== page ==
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Music renewing chapters of friendship between Chinese, American people

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A special concert to commemorate the 50th anniversary of the Philadelphia Orchestra's visit to China is held at the National Centre for the Performing Arts in Beijing on Nov 10. Photo: Courtesy of CPAA Theatres.

Chinese President Xi Jinping recently replied to a letter from Matias Tarnopolsky, president and CEO of the Philadelphia Orchestra, the first American orchestra to perform in China after the founding of the People’s Republic of China.

Xi said in his reply that half a century ago, the orchestra’s historic China tour marked a thaw in China-U.S. cultural exchange, which was a very important part in the normalization of the two countries’ diplomatic relations.

Since then, the orchestra visited China 12 times as an active cultural envoy, playing an instrumental role in strengthening China-U.S. ties.
Xi said it was a pleasure to learn that the Philadelphia Orchestra would visit China in

November for the 13th time and join the Chinese side to celebrate the orchestra’s China tour in September 1973 with musical performances and activities and renew the 50-year musical friendship between the orchestra and the Chinese people.
On the evening of Nov. 10, the 50 Years of Friendship Special Anniversary Concert of the Philadelphia Orchestra’s 1973 China Tour was staged at the National Center for the Performing Arts in Beijing.

The concert was jointly presented by the Philadelphia Orchestra and the China National Symphony Orchestra. As young conductor Tristan Rais-Sherman of the Philadelphia Orchestra gently lifted his baton, the Overture to Candide composed by American conductor Leonard Bernstein was performed. After the uplifting piece, a serene and melodic tune started, the well-known Er Quan Ying Yue (Two Springs Reflecting the Moon), which witnessed the 50-year friendship between the Philadelphia Orchestra and the China National Symphony Orchestra.

Rais-Sherman said the concert was an honorable moment, and its repertoire was a homage to the Philadelphia Orchestra’s 1973 China tour.

He noted that the Echoes of Ancient Tang Poems staged in this concert was a new composition combining Western and Chinese symphonic music. In January this year, he performed excerpts from it in Philadelphia and New York, and received positive response.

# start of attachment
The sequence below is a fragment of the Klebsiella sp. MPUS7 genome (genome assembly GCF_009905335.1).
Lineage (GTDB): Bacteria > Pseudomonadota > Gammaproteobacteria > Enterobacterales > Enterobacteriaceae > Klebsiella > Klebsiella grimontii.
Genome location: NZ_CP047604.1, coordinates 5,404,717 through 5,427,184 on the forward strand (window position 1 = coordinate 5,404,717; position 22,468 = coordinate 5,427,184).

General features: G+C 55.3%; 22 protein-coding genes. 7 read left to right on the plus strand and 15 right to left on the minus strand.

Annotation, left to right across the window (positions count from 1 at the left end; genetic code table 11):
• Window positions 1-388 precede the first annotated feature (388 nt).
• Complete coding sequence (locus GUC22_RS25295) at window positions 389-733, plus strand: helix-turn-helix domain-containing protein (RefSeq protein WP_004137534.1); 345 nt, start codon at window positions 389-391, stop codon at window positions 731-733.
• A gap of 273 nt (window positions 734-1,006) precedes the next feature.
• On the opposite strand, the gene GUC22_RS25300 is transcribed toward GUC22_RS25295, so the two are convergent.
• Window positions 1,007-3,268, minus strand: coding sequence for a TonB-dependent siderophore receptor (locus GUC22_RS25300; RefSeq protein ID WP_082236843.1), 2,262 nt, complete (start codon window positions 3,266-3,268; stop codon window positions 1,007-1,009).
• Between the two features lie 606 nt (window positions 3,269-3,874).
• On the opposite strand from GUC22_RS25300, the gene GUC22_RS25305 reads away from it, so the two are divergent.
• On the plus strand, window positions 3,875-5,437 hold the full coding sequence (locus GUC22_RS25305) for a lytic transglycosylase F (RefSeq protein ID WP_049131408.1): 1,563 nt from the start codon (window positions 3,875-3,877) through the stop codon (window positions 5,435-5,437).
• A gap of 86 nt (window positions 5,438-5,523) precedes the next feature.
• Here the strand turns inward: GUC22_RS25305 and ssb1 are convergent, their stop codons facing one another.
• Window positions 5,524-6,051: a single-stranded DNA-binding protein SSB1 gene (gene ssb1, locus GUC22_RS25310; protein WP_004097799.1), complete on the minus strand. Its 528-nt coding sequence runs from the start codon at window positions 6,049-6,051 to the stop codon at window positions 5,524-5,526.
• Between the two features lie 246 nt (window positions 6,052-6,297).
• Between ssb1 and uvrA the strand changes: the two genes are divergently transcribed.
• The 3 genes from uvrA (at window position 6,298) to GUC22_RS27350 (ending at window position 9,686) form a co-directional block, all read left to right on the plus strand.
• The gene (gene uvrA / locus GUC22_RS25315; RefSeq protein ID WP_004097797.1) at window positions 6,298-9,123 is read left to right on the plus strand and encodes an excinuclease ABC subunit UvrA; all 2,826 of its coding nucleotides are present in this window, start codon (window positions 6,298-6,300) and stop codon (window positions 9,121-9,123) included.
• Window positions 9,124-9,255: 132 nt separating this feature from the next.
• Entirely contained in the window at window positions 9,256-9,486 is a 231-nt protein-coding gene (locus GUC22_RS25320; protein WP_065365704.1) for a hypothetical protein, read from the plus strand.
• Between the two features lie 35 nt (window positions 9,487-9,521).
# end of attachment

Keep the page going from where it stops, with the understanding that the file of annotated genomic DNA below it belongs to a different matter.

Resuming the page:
It was through that performance that Rais-Sherman was exposed to Chinese Tang poetry and characters. He called it a fascinating cultural interaction, which made him appreciate China’s rich historical and cultural heritage. He said he will learn and study Chinese culture his entire life.

Philadelphia Orchestra cellist Ohad Bar-David said that Xi’s reply made the concert this time even more extraordinary.

He told People’s Daily that he was touched and honored to hear that Xi said the musical performances and activities this time would renew the 50-year musical friendship between the orchestra and the Chinese people.

Music is a bridge of communication for people, and music and friendship are the common assets of the Chinese and Americans, he noted, adding that the assets should be passed on by musicians.

Ryan Fleur, executive director of the Philadelphia Orchestra, said he believes that music transcends borders and facilitates communication in ways that words cannot express.
The Philadelphia Orchestra’s visit to China this time aimed at using music as a medium to promote understanding between the Americans and Chinese, he told People’s Daily, adding that he was delighted to share these cross-cultural musical works with the Chinese people.

“President Xi’s reply has further strengthened our confidence in continuing to promote cultural exchanges between China and the United States,” said Zhou Yu, Party secretary of the China National Symphony Orchestra.

In his reply, Xi emphasized the importance of cultural exchanges between China and the U.S., which is a great encouragement to artists, Zhou said, adding that as the first national-level orchestra in the history of the People’s Republic of China, the China National Symphony Orchestra has played an important role in music exchanges between China and other countries.

“Music originates from life, yet transcends it. It interprets a country or a nation’s understanding of the world and its thoughts on the future. Artists from China and the U.S. can better serve as bridges and messengers, thus playing a greater role in promoting cultural exchanges and mutual learning,” Zhou remarked.

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